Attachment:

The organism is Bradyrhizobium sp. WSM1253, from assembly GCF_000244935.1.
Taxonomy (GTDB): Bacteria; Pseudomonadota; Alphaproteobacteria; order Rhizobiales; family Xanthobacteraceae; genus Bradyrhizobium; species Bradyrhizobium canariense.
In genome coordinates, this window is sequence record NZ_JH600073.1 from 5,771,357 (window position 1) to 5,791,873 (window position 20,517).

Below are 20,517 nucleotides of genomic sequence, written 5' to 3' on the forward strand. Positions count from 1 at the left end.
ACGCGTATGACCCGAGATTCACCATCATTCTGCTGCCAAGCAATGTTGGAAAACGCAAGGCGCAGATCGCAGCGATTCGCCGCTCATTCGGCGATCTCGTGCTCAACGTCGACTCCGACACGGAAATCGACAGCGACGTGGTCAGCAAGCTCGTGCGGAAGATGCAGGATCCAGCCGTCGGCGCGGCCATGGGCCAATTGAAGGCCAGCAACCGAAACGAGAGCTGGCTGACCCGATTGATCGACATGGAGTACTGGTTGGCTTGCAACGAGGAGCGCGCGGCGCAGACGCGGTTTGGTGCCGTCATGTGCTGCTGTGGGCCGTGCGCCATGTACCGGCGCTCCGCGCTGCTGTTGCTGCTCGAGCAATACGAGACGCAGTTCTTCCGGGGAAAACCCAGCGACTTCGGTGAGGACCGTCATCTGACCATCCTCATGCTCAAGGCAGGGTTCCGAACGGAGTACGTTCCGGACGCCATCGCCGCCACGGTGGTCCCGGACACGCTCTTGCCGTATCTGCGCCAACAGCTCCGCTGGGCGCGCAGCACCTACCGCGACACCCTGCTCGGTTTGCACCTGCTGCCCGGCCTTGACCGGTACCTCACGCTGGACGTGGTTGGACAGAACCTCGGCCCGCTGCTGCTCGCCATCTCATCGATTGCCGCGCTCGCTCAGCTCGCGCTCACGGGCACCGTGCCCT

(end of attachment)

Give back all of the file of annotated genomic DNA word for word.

The organism is Bradyrhizobium sp. WSM1253, from assembly GCF_000244935.1.
Taxonomy (GTDB): Bacteria; Pseudomonadota; Alphaproteobacteria; order Rhizobiales; family Xanthobacteraceae; genus Bradyrhizobium; species Bradyrhizobium canariense.
In genome coordinates, this window is sequence record NZ_JH600073.1 from 5,771,357 (window position 1) to 5,791,873 (window position 20,517).

Below are 20,517 nucleotides of genomic sequence, written 5' to 3' on the forward strand. Positions count from 1 at the left end.
ACGCGTATGACCCGAGATTCACCATCATTCTGCTGCCAAGCAATGTTGGAAAACGCAAGGCGCAGATCGCAGCGATTCGCCGCTCATTCGGCGATCTCGTGCTCAACGTCGACTCCGACACGGAAATCGACAGCGACGTGGTCAGCAAGCTCGTGCGGAAGATGCAGGATCCAGCCGTCGGCGCGGCCATGGGCCAATTGAAGGCCAGCAACCGAAACGAGAGCTGGCTGACCCGATTGATCGACATGGAGTACTGGTTGGCTTGCAACGAGGAGCGCGCGGCGCAGACGCGGTTTGGTGCCGTCATGTGCTGCTGTGGGCCGTGCGCCATGTACCGGCGCTCCGCGCTGCTGTTGCTGCTCGAGCAATACGAGACGCAGTTCTTCCGGGGAAAACCCAGCGACTTCGGTGAGGACCGTCATCTGACCATCCTCATGCTCAAGGCAGGGTTCCGAACGGAGTACGTTCCGGACGCCATCGCCGCCACGGTGGTCCCGGACACGCTCTTGCCGTATCTGCGCCAACAGCTCCGCTGGGCGCGCAGCACCTACCGCGACACCCTGCTCGGTTTGCACCTGCTGCCCGGCCTTGACCGGTACCTCACGCTGGACGTGGTTGGACAGAACCTCGGCCCGCTGCTGCTCGCCATCTCATCGATTGCCGCGCTCGCTCAGCTCGCGCTCACGGGCACCGTGCCCT